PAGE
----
NASA pushes back Artemis I moon rocket launch after glitch

Space is hard and delays happen.

Amanda Kooser
Freelance writer Amanda C. Kooser covers gadgets and tech news with a twist for CNET. When not wallowing in weird gear and iPad apps for cats, she can be found tinkering with her 1956 DeSoto.
Amanda Kooser
2 min read

This patriotic view shows an American flag with the SLS rocket under assembly at NASA's Kennedy Space Center.

NASA/Frank Michaux

Getting to the moon isn't easy. NASA is looking to kick off a new era of moon exploration in earnest with the launch of the uncrewed Artemis I mission, but a technical issue means takeoff will likely have to wait a little longer.  

NASA had been targeting a February 2022 launch, but is now looking into launch opportunities in March and April. The massive Space Launch System rocket and Orion capsule are all stacked up, but testing revealed an issue with a flight controller for one of the rocket's engines.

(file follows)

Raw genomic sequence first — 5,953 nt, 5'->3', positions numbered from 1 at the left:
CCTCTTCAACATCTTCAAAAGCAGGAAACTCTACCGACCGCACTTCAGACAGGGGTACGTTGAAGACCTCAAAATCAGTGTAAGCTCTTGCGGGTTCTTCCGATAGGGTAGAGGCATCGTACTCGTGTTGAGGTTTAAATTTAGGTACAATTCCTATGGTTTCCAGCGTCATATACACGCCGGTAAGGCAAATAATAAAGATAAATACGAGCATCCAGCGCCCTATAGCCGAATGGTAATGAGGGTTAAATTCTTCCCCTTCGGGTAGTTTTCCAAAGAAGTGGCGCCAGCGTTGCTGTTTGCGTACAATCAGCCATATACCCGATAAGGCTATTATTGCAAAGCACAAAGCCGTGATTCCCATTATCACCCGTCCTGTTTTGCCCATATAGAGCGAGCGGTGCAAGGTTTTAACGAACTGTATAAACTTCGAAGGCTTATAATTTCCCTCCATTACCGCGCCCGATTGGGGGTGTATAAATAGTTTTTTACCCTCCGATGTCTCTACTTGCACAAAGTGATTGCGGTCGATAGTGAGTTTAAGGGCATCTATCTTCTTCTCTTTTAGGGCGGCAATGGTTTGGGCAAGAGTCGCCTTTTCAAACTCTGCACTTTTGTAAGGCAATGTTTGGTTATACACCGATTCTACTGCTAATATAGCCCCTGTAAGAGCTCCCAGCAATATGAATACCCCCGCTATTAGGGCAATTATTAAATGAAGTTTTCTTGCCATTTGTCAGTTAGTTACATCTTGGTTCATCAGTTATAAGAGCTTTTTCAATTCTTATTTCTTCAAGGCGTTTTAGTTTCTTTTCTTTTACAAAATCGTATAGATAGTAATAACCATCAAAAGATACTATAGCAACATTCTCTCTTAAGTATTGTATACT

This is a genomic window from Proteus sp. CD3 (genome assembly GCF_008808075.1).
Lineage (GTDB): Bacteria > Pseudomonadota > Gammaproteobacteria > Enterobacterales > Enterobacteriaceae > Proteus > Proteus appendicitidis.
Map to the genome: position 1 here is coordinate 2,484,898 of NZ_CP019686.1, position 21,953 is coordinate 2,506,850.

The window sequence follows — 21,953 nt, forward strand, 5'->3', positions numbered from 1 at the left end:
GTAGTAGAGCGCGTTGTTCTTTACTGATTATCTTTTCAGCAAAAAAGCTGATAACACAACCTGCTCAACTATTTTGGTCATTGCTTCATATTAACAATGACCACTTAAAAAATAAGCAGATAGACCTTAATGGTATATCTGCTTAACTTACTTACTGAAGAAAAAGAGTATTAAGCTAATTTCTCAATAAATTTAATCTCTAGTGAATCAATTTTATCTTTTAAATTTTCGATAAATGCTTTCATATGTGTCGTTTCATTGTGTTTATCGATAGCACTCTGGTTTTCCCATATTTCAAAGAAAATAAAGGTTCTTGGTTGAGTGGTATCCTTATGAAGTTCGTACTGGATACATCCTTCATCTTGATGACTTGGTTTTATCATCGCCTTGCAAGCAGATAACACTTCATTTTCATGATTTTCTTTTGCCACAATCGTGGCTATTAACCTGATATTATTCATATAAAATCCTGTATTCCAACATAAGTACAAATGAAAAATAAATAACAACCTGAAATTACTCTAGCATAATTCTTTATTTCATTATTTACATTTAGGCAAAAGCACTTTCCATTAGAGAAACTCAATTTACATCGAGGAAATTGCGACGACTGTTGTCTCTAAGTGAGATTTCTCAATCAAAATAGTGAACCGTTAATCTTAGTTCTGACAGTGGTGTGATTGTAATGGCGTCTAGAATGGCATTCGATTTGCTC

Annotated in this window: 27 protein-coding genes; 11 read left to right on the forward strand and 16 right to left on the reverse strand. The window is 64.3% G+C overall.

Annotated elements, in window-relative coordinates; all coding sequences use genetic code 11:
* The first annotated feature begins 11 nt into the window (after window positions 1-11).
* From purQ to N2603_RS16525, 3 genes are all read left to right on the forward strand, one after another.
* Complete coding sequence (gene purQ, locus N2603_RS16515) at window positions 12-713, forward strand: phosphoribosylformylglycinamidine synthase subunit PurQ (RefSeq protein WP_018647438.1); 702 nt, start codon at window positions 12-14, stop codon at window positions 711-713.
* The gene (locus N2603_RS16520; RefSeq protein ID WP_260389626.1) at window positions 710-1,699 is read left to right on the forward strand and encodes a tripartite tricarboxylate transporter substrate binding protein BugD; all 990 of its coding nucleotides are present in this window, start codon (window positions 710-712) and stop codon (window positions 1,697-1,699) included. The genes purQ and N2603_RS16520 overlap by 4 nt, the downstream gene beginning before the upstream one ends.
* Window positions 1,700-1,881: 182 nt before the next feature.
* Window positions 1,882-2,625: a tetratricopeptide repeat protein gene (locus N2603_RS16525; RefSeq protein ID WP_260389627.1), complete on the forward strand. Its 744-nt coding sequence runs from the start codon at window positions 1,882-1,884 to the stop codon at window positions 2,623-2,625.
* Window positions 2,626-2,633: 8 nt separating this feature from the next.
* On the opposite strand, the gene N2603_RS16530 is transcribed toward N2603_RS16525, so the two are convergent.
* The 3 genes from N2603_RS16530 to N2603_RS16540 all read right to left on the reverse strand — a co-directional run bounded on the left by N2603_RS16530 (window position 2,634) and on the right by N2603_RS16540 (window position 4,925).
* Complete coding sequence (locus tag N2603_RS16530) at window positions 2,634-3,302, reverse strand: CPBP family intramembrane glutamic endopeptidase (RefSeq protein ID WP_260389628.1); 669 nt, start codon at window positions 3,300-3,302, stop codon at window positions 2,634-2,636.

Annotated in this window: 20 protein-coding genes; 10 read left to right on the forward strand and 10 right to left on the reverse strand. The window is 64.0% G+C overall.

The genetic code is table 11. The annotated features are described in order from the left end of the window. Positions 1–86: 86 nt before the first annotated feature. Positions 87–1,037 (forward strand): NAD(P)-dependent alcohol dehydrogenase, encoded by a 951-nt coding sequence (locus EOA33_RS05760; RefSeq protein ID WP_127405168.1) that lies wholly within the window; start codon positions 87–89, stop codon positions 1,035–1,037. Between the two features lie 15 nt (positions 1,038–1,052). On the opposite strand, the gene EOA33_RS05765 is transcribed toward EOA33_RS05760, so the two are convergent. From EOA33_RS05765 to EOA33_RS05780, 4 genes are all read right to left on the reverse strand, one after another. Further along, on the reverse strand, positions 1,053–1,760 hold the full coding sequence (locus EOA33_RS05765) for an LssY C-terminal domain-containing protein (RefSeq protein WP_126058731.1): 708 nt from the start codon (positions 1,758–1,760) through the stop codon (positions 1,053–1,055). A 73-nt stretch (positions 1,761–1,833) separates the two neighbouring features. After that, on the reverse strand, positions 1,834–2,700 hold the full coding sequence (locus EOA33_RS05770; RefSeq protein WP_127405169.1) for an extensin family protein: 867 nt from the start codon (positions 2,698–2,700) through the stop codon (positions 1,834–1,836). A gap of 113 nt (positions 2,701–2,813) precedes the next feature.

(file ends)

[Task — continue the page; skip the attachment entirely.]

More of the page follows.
"The flight controller works as the 'brain' for each RS-25 engine, communicating with the SLS rocket to provide precision control of the engine as well as internal health diagnostics," NASA explained in a statement on Friday. One of the controller's two channels was not powering up consistently. 

The controller had worked fine during earlier testing, but NASA decided to replace it entirely while investigating what might have caused the glitch to occur. NASA continues to test and prepare the rocket system and capsule, an effort that will lead to a "wet" dress rehearsal that includes loading propellant. The agency will set a firmer launch date after completing a successful rehearsal.

Artemis I will take a trip around the moon to make sure everything works with SLS and Orion before sending humans into space in the Artemis II mission. The delay isn't surprising. Getting into space at all is challenging enough. NASA wants to get it right with a new spacecraft and a new rocket system it says will be the most powerful in the world.

When it does finally take off, SLS promises to be spectacular. For a small peek at what to expect, check out this dramatic SLS engine test from earlier in 2021.